Note to self: I have GOT to pay more attention to my garden planner. I originally planned to grow two tomatillos. I think I read they pollinate and produce better that way. I had two growing beautifully. Wouldn't you know it, I pulled one up? Aargh! At least I'll have more room for squash, since I am growing more than I originally planned in the same space. The square-foot method isn't well suited to squashes, melons, etc., although you can try growing them vertically, which is what I plan to do.

I will post some pictures of my flowers planted for biodiversity and attracting pollinators below. Some double as edibles or herbs.
Nasturtiums are spicy and edible

Marigolds are welcome in any garden

Forget Me Nots

Potted Thyme and Cilantro Flowering

The Little Tomato That Could, End of May

The Little Tomato's first fruit

It's been a month since I've updated my posts on the "Little Tomato That Could." This is a little plant that came up as a volunteer in one of my outdoor pots in November of 2011. Don Burke, my then-fiance, now husband, likes to rescue forlorn-looking creatures, and I've rarely seen a plant that looks as pathetic as that poor tomato did last fall. He stopped me from pulling it up. He nurtured it all fall and winter with reluctant help from me. The plant has gotten a little brittle, and the last time Don moved it, about half of it broke and fell off. Ever the optimist, Don took one of the broken vines and stuck it in some dirt in another pot. That part is still alive, but I'm not sure for how long.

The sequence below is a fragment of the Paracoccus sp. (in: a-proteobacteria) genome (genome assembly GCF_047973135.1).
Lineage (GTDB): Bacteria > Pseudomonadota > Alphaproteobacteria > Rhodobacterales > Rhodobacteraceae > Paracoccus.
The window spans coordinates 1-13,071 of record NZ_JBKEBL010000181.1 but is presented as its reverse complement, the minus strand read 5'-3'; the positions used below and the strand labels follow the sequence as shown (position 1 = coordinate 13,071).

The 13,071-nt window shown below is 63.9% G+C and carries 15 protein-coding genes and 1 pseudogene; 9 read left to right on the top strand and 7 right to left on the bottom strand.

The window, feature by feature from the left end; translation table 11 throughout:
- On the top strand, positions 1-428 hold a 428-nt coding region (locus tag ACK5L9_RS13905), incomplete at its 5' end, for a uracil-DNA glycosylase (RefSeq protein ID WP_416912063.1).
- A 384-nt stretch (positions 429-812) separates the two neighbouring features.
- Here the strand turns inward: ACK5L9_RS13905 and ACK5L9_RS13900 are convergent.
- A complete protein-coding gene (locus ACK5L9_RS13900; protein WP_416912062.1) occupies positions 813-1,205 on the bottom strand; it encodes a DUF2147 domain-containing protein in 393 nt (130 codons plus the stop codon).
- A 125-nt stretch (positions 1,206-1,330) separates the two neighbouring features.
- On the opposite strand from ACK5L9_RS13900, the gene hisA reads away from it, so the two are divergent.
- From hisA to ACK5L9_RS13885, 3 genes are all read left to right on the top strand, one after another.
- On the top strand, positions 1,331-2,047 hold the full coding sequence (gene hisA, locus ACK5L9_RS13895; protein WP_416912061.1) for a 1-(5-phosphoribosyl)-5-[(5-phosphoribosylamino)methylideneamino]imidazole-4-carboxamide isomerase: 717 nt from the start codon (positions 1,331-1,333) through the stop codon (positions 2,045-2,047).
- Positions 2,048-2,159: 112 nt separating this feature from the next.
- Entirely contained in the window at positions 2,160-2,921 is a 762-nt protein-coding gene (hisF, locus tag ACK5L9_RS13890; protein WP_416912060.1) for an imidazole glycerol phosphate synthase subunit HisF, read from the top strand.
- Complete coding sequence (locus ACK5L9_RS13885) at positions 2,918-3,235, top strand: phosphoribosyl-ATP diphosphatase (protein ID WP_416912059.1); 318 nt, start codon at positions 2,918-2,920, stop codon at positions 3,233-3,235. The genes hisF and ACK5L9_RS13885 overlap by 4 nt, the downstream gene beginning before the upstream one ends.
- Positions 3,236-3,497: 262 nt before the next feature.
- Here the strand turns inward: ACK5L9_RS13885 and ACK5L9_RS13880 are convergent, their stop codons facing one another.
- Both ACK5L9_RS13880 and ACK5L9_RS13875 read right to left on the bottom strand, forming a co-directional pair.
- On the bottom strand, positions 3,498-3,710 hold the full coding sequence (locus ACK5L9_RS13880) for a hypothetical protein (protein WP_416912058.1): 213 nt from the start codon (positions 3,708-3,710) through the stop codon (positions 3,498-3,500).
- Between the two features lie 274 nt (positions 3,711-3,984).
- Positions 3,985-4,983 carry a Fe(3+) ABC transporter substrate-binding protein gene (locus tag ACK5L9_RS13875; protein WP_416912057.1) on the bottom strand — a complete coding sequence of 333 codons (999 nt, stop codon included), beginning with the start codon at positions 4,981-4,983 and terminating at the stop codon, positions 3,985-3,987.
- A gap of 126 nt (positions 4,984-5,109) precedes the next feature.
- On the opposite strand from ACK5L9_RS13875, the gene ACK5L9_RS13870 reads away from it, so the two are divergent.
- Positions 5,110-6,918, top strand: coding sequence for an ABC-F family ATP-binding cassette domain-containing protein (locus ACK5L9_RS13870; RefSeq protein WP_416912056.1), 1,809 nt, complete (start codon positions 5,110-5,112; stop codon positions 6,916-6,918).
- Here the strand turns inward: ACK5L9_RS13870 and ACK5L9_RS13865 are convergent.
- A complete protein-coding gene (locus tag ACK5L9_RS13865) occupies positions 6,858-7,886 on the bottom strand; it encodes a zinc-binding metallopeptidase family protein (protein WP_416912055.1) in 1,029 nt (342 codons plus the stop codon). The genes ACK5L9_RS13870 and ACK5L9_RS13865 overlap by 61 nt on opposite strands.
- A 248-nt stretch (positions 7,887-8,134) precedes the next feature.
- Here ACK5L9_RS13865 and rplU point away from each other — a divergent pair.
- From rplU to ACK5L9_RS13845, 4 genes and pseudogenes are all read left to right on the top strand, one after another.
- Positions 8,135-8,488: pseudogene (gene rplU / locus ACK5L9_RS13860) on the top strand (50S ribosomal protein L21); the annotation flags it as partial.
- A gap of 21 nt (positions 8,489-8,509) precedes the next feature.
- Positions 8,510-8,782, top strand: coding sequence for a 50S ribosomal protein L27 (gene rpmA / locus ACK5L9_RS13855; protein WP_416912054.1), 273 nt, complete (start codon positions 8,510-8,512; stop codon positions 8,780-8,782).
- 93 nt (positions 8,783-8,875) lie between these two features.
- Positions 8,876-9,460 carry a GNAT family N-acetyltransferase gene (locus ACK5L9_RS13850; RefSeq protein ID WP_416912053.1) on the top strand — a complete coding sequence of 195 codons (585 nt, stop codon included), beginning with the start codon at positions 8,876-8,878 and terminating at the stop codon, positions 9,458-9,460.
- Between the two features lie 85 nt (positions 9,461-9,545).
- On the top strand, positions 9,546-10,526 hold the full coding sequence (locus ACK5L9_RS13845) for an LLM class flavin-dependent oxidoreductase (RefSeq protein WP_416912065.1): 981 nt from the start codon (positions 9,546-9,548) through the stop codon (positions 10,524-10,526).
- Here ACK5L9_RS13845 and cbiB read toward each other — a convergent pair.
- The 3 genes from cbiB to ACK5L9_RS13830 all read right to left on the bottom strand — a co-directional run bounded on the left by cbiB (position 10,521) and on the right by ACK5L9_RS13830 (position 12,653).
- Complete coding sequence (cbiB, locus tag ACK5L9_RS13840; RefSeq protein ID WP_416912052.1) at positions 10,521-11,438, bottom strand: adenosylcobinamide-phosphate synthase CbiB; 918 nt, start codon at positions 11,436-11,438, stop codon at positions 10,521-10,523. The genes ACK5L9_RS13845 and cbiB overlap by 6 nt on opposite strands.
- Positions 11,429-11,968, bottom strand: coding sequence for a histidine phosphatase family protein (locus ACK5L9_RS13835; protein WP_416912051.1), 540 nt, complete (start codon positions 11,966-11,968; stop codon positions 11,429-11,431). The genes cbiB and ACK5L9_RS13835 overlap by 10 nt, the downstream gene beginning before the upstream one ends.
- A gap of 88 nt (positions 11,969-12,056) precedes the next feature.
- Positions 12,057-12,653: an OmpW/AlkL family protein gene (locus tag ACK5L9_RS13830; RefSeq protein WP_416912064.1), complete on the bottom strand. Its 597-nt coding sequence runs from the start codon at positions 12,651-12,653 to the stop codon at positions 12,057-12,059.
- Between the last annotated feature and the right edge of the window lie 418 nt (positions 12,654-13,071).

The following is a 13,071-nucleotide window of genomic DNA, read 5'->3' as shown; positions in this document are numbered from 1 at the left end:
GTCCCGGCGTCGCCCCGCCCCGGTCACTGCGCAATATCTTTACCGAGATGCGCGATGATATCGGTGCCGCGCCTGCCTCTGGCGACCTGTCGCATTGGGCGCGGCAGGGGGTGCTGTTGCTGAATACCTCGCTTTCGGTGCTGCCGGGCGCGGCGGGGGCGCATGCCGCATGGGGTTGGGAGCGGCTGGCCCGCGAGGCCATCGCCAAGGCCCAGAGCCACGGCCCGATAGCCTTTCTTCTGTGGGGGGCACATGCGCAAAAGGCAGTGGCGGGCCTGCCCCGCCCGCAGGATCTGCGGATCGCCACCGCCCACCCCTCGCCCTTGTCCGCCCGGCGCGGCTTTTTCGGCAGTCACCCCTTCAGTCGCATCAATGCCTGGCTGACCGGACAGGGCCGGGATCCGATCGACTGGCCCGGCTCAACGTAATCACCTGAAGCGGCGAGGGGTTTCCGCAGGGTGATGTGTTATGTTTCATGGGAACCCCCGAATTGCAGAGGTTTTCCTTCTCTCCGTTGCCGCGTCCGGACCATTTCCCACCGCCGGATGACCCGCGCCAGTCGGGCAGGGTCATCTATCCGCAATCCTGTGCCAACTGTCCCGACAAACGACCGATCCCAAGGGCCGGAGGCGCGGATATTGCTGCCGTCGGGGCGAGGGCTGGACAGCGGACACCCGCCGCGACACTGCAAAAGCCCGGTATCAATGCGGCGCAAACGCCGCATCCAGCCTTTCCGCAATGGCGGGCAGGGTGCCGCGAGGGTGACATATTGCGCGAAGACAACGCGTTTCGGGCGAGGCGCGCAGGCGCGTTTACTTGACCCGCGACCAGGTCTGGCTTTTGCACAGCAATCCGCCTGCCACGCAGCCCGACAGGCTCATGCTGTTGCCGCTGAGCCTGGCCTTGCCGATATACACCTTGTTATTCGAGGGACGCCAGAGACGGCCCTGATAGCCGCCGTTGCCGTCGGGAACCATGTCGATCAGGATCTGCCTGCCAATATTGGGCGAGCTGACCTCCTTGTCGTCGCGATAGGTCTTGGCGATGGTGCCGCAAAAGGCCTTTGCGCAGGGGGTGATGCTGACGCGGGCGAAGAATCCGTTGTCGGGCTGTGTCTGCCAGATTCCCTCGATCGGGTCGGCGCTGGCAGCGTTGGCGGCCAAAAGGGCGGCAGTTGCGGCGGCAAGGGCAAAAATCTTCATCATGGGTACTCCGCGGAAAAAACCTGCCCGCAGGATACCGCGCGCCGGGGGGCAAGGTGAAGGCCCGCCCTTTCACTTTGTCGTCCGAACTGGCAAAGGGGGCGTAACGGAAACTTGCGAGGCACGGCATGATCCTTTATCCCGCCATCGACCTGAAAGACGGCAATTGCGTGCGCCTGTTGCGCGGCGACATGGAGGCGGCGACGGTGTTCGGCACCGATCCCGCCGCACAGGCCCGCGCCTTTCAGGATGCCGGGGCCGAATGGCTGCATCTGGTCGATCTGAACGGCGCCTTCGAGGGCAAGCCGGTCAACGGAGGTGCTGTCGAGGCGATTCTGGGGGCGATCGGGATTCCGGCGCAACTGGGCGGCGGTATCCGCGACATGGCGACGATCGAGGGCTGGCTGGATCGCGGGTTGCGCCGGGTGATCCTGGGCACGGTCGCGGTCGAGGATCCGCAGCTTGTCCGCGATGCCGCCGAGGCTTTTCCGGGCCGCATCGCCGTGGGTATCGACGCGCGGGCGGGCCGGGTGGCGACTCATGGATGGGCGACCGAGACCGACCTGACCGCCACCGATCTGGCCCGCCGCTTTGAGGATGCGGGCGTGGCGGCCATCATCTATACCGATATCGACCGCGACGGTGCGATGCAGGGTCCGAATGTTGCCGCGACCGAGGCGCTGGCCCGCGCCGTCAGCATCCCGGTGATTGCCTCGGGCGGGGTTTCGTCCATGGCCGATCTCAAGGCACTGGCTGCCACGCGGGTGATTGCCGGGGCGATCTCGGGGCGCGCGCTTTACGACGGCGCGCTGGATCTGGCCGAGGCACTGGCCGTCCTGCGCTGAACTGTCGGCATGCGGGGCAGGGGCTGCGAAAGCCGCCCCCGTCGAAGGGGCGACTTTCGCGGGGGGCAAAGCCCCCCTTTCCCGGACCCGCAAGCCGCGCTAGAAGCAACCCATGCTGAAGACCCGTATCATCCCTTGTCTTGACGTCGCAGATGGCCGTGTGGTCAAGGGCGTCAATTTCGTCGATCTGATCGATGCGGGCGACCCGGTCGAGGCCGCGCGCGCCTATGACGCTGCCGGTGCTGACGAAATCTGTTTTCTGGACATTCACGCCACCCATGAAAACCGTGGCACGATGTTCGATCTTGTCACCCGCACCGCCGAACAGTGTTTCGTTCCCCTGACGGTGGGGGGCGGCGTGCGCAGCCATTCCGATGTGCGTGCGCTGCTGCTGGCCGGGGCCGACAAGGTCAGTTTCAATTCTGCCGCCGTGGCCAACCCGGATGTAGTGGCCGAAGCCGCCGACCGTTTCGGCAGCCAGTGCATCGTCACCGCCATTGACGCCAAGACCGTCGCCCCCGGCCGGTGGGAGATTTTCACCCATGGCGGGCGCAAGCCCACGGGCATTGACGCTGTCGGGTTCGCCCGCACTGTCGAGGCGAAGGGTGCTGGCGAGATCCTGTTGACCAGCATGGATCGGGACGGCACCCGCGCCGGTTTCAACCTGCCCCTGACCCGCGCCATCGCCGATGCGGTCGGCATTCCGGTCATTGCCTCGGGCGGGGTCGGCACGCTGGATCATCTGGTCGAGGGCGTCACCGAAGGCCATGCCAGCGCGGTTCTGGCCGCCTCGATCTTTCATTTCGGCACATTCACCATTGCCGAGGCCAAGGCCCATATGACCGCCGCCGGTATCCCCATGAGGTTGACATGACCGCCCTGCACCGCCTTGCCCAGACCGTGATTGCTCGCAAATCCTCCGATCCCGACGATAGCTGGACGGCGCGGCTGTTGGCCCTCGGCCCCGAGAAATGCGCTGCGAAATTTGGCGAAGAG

The original "Little Tomato" has bounced back from the rough handling. It is even producing one early and large tomato, which is in that green-turning-yellow stage that tomatoes reach as they begin to ripen. I hope it turns red and that it avoids blossom end rot. The moisture content has been hard to manage in the pot that Don has been growing the plant in, especially with our summer weather so hot and dry. I don't have high hopes for it. I already see a little sunken area in the green tomato that looks like the beginning of the problem.

The Little Tomato That Could
The Little Tomato last fall

Wednesday, May 23, 2012

Environmental Justice